Quick poll: The amount of new engineers and scientists entering the profession is critically low. Why do you think this is?
Comment from Justin Roux, Senior Vice-President of Communications at Luvata
Let me begin with one of the most frightening statements you may ever read
The average age of the qualified engineer increases by 3 years, every 5. It is currently at about 56. That means that, in about 12 years, the average engineer will have retired. Just when we run out of oil, reach the height of our battle against global warming and the human population breaks over 7billion, our problem solvers will be switching off their PCs and leaving work to sit in the garden for the rest of their lives. That will leave us with Paris Hilton, George Clooney, David Beckham and our politicians – none of whom have ever seen a spanner, so you can forget critical combustion calculations.
I’m terrified. We need to know why humans are abandoning their natural desire to solve problems and invent things. Let’s look at the poll.
At the bottom of the list, workload scores 12%. I’m not surprised. Who can say they don’t feel guilty if they leave the office before their boss does more then two days in a row? We’re working harder than ever before and I don’t imagine there’s much variation across the professions. However, a student entering university with no long-term career plan (and I suspect this is the majority) might be faced with a choice: engineering with its 37-hour lecture timetable and 6 hours of laboratory work per week, versus a 2-year masters' diploma in golf-course management and the Spice Girls, involving a 2-hour lecture timetable and a field trip to Sunset Beach. I can see why engineering loses out.
The image of engineers comes second from bottom. I’m surprised by that. Back in 1989 when I graduated, engineers had less idea about fashion than farmers, knew more about mathematics than the entire economics department and were usually found in the corner of the bar talking about bridges falling over. They all listened to heavy metal and had beards – even those who couldn’t grow one. A recent increase in television programmes showing how much fun there is in engineering may have changed that. That’s a good thing – it’s high time our children started playing with dirt in the garden again instead of hanging around shopping precincts and buying £500 pairs of training shoes that they’ll never run in.
Lack of knowledge of the profession? Yes. I agree. I believe that the engineering profession is guilty of not defending its reputation. We have no shortage of doctors, lawyers and chartered accountants because these are all professions that have controlled their identity. People know what they are. You can’t call yourself a lawyer if you’re not qualified as one. Engineers? Everyone from the designer of the space shuttle to a self-trained DIY plumber can call themselves an engineer. What does an engineer do? If you asked that question on the street you’d get a million different answers. Until the profession can present something that people will understand, it will not attract new talent.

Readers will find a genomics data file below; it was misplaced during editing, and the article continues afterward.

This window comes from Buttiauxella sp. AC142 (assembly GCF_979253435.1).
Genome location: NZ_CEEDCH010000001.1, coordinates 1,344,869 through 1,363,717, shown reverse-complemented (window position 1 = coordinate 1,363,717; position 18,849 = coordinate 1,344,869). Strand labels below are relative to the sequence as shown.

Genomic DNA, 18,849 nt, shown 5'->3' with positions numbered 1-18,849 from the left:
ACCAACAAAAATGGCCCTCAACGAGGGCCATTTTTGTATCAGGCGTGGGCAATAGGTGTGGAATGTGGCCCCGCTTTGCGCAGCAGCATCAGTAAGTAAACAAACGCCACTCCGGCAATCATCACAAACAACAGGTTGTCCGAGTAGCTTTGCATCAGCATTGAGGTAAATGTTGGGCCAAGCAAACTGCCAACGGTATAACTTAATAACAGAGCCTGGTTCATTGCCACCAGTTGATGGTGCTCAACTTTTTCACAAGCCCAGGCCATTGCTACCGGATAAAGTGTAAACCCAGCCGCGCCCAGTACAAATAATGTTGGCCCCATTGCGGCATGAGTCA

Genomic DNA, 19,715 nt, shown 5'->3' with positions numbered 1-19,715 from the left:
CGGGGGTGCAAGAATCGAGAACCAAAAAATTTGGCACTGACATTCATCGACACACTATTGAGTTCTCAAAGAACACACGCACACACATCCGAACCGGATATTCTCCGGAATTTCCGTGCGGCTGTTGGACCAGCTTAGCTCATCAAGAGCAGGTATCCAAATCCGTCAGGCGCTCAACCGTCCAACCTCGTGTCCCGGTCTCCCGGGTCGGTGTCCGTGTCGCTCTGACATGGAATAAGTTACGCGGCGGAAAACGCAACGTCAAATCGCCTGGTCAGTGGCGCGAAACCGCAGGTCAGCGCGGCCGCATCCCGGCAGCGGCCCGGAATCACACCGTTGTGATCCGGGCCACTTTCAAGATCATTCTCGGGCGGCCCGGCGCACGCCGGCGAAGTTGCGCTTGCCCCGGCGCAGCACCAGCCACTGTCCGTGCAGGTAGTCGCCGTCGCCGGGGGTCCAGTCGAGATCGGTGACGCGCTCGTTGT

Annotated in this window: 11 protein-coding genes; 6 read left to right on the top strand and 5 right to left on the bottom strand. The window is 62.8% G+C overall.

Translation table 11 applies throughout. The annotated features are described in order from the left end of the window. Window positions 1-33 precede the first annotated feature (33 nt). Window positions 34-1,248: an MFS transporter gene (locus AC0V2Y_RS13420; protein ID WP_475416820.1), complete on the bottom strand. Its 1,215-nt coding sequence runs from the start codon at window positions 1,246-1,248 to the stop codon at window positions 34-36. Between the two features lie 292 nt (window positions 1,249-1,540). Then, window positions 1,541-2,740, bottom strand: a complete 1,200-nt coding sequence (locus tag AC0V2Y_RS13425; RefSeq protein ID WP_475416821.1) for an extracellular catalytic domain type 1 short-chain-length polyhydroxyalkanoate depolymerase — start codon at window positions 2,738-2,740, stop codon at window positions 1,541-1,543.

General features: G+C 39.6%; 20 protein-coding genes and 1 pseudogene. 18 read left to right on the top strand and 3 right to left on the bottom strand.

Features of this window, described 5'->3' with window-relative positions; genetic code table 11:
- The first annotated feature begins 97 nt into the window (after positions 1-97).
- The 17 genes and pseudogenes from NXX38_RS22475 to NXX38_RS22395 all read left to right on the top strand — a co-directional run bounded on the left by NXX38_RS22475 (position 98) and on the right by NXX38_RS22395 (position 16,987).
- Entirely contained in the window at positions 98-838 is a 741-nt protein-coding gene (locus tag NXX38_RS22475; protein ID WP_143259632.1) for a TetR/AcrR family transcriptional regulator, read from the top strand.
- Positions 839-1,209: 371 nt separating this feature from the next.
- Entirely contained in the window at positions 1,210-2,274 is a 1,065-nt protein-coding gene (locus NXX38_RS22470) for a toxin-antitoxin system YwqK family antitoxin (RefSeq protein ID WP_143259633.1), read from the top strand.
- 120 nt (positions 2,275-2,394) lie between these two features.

Finally: salaries. Obviously, an expection of salary would depend on what sort of thing you imagine an engineer does (see previous paragraph). However, a quick look on Google shows that engineering managers earn 20% more basic salary than bank fund managers. However, when you include bonuses, the fund managers take the lead. In fact, the average engineer doesn’t seem to get a bonus at all. And let’s face it – if you were qualified with enough brainpower to fly a robot to the Moon, why not walk into a job in city banking and aim to retire with a cool $1milllion at 30?
Perhaps the recession will put a stop to that. The banking system we’ve relied upon has crumbled and it’s happened just when we had bigger things to worry about. In the media, we can already see fewer images of expensive watches, fast cars and massive personal wealth. People are reacting more to messages of integrity, care and compassion. Perhaps a time has come for people who are not motivated by green pieces of paper but by how much better tomorrow could be.
Perhaps the day is over for the person in the $5,000 suit and diamond watch. One way or another, we’ll survive this recession and maybe we’ll learn that money isn’t everything. Maybe, without an Xbox 360 to play on, our children will go outside and find out what they can do by nailing two pieces of wood together. Maybe tomorrow’s heroes won’t wear moisturiser and pluck their eyebrows – they’ll have dirty fingernails, they’ll eat common-sense food and they’ll know how to fix their own plumbing. Perhaps it’s time to roll up our sleeves and fix our own problems again instead of ordering solutions on eBay.
6 months ago, I walked past a BMW that had broken down. There was steam coming out of the engine. The people who were sitting inside (they happened to be a pair of jewel-covered young ladies) had no idea what to do. “Open it up.” I said. “Let’s have a look.” “Are you a mechanic?” They asked. “No. I’m an engineer.” They smiled at each other.
For a moment, I knew how it felt to say: “My name is Bond… James Bond.”
I think our time has come.